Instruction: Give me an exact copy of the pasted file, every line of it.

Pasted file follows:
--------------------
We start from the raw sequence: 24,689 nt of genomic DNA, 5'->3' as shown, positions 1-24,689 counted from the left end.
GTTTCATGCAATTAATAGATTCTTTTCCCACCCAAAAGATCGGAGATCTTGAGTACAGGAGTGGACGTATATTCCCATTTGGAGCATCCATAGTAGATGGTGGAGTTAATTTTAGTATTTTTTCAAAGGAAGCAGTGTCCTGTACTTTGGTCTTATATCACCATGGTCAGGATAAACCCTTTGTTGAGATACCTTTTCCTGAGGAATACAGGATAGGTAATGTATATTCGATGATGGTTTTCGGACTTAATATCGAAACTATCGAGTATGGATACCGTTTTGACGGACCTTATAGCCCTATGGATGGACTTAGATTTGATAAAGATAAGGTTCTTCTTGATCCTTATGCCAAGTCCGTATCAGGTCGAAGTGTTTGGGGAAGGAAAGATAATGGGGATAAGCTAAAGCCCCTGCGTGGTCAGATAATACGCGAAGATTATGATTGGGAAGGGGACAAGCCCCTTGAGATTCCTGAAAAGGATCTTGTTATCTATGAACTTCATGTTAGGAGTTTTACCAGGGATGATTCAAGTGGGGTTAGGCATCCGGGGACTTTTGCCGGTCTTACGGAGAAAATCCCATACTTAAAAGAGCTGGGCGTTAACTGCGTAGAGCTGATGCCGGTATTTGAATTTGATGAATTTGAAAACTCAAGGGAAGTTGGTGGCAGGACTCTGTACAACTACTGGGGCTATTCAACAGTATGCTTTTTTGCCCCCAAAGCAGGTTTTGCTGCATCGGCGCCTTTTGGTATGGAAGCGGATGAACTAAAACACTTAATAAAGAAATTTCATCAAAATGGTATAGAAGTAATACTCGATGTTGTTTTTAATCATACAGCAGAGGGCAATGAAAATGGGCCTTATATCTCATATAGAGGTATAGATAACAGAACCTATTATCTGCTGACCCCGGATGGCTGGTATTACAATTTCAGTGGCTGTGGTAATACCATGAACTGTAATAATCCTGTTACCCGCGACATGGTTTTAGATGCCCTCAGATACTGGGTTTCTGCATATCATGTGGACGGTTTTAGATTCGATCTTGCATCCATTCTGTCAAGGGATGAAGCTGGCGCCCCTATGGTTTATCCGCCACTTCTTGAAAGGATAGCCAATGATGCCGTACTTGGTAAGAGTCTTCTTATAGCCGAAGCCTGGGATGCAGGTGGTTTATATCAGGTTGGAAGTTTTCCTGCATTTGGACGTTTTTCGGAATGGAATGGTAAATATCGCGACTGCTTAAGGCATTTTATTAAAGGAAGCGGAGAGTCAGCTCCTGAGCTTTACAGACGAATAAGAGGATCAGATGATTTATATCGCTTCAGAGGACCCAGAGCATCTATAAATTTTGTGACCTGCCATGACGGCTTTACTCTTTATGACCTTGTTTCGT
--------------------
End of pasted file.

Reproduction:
We start from the raw sequence: 24,689 nt of genomic DNA, 5'->3' as shown, positions 1-24,689 counted from the left end.
GTTTCATGCAATTAATAGATTCTTTTCCCACCCAAAAGATCGGAGATCTTGAGTACAGGAGTGGACGTATATTCCCATTTGGAGCATCCATAGTAGATGGTGGAGTTAATTTTAGTATTTTTTCAAAGGAAGCAGTGTCCTGTACTTTGGTCTTATATCACCATGGTCAGGATAAACCCTTTGTTGAGATACCTTTTCCTGAGGAATACAGGATAGGTAATGTATATTCGATGATGGTTTTCGGACTTAATATCGAAACTATCGAGTATGGATACCGTTTTGACGGACCTTATAGCCCTATGGATGGACTTAGATTTGATAAAGATAAGGTTCTTCTTGATCCTTATGCCAAGTCCGTATCAGGTCGAAGTGTTTGGGGAAGGAAAGATAATGGGGATAAGCTAAAGCCCCTGCGTGGTCAGATAATACGCGAAGATTATGATTGGGAAGGGGACAAGCCCCTTGAGATTCCTGAAAAGGATCTTGTTATCTATGAACTTCATGTTAGGAGTTTTACCAGGGATGATTCAAGTGGGGTTAGGCATCCGGGGACTTTTGCCGGTCTTACGGAGAAAATCCCATACTTAAAAGAGCTGGGCGTTAACTGCGTAGAGCTGATGCCGGTATTTGAATTTGATGAATTTGAAAACTCAAGGGAAGTTGGTGGCAGGACTCTGTACAACTACTGGGGCTATTCAACAGTATGCTTTTTTGCCCCCAAAGCAGGTTTTGCTGCATCGGCGCCTTTTGGTATGGAAGCGGATGAACTAAAACACTTAATAAAGAAATTTCATCAAAATGGTATAGAAGTAATACTCGATGTTGTTTTTAATCATACAGCAGAGGGCAATGAAAATGGGCCTTATATCTCATATAGAGGTATAGATAACAGAACCTATTATCTGCTGACCCCGGATGGCTGGTATTACAATTTCAGTGGCTGTGGTAATACCATGAACTGTAATAATCCTGTTACCCGCGACATGGTTTTAGATGCCCTCAGATACTGGGTTTCTGCATATCATGTGGACGGTTTTAGATTCGATCTTGCATCCATTCTGTCAAGGGATGAAGCTGGCGCCCCTATGGTTTATCCGCCACTTCTTGAAAGGATAGCCAATGATGCCGTACTTGGTAAGAGTCTTCTTATAGCCGAAGCCTGGGATGCAGGTGGTTTATATCAGGTTGGAAGTTTTCCTGCATTTGGACGTTTTTCGGAATGGAATGGTAAATATCGCGACTGCTTAAGGCATTTTATTAAAGGAAGCGGAGAGTCAGCTCCTGAGCTTTACAGACGAATAAGAGGATCAGATGATTTATATCGCTTCAGAGGACCCAGAGCATCTATAAATTTTGTGACCTGCCATGACGGCTTTACTCTTTATGACCTTGTTTCGT